An assessment conducted by the United Nations Food and Agriculture Organization (FAO) and the World Food Program (WFP), together with the Haitian government and its National Coordination for Food Security (CNSA), has determined that in the wake of Hurricane Matthew some 1.4 million people are in need of food assistance, 800,000 of whom are in a dire situation.
The United Nations said on Monday that the emergency survey was conducted one week after the Category 4 storm, which devastated supplies and crops across the French-speaking Caribbean country.
Fifty percent of livestock was lost, and agriculture has been virtually wiped out in the Department of Grande-Anse, a department in the southwest, according to the assessment.
It said that, along the southern coast, fishing has been rendered impossible, as flooding has washed away nets, traps, boats and engines.
Without fishing income, families have no money to buy food, the assessment said.
Moreover, it said that, in the Department of Sud, just south of Grande-Anse, subsistence crops are gone, with 90 percent of the forest and fruit trees in the department severely damaged, and the remaining 10 percent unlikely to be productive in the coming season.
“Local products on the markets will soon be depleted, and we need more funding in order to continue food distributions to help 800,000 people in need of food aid, which is more than urgent,” said Miguel Barreto, regional director in Latin America and the Caribbean for WFP.
With the winter crop season approaching, the United Nations said the situation for agricultural producers who have lost everything is desperate.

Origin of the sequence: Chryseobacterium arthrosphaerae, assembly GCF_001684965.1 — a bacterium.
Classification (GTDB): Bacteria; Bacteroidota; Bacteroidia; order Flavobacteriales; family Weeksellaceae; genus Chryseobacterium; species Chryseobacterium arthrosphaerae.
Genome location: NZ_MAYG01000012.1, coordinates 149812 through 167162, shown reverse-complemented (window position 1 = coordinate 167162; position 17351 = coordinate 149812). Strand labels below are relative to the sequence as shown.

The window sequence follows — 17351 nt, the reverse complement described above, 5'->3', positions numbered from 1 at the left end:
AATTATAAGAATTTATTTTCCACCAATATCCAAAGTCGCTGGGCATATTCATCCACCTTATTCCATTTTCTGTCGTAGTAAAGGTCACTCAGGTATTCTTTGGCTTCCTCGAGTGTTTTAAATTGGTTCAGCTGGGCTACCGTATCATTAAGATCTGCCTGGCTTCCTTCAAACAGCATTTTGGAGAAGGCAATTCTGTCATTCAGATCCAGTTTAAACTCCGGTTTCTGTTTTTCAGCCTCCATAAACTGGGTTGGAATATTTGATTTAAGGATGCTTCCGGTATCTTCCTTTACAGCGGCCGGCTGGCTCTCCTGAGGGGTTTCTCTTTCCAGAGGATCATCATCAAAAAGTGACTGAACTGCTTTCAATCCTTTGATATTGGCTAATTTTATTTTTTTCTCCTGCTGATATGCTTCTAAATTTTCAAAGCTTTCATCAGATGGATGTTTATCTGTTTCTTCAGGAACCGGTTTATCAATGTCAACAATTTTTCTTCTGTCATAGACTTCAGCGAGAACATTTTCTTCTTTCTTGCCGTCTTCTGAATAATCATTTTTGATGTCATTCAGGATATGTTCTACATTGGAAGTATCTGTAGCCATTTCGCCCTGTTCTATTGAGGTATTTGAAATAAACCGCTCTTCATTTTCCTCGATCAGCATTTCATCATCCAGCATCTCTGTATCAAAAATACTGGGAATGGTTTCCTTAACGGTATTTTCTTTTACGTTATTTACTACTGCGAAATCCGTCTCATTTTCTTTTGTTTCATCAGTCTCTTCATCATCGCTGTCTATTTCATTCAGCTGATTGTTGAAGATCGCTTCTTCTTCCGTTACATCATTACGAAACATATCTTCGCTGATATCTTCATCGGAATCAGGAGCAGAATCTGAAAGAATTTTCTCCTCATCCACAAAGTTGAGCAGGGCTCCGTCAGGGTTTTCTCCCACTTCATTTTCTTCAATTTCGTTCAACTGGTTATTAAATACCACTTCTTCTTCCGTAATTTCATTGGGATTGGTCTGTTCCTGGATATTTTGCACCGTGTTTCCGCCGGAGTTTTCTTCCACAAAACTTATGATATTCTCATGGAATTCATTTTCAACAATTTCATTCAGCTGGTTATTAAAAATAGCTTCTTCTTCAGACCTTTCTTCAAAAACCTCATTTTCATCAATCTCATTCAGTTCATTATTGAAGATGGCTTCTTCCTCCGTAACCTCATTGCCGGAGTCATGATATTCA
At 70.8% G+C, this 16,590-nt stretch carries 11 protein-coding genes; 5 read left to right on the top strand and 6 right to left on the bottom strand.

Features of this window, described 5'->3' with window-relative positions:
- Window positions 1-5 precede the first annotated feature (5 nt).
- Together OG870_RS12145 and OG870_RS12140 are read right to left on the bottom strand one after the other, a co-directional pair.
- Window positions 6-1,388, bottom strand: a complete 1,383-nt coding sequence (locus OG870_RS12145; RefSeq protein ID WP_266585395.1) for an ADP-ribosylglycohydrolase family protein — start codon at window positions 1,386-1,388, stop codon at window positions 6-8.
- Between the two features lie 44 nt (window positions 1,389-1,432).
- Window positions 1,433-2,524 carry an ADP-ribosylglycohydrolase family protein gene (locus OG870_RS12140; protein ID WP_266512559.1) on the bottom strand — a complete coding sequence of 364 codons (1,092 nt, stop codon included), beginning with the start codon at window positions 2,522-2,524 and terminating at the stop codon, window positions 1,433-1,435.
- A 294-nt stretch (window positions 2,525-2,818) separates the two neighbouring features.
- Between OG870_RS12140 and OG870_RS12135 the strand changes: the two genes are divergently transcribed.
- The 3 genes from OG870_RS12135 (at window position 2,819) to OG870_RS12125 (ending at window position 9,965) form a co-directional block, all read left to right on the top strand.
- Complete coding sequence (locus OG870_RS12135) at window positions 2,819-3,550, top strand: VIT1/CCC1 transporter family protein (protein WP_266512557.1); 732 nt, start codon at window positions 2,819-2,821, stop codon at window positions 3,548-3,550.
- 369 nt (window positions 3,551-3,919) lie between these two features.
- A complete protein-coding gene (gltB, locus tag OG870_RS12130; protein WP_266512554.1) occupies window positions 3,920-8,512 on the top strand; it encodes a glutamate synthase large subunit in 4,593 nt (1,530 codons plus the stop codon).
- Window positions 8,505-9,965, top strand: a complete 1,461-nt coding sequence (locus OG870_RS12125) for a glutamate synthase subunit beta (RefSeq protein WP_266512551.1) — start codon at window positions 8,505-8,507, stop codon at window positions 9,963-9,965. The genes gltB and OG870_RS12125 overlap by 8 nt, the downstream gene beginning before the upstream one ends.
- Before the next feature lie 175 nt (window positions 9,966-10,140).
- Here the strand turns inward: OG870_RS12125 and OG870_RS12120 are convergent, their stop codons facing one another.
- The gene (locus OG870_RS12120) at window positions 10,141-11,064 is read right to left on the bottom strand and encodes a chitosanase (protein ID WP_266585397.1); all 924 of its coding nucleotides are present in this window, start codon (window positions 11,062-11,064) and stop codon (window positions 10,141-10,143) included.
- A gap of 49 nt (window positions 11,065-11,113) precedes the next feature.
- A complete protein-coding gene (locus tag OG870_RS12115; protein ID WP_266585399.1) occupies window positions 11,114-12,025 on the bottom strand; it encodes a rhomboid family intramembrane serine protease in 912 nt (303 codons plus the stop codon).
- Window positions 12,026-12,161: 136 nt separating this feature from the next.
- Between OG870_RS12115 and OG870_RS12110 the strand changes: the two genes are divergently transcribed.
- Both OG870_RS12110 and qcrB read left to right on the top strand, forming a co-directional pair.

“If we don’t act now to provide them with seed, fertilizer, and other materials they need, they will not be able to plant and will be faced with persisting food insecurity,” said FAO’s Representative in Haiti, Nathanaël Hishamunda.
Hishamunda said the FAO is committed to working with Haiti’s Ministry of Agriculture in order to implement the emergency response plan, which will focus on helping people resume agricultural activities and improving food security in rural areas.
While the southern part of Haiti has seen some of the worst devastation, elsewhere between 60 and 90 percent of crops have been destroyed, the United Nations said.
In the Department of Artibonite, it said 60 to 80 percent of livestock were wiped out, with a 40 percent trade loss for fishing communities in the Department of Sud-Est.
In order to meet the food assistance needs in Haiti, the United Nations said the humanitarian community requires an additional US$56 million over the next three months.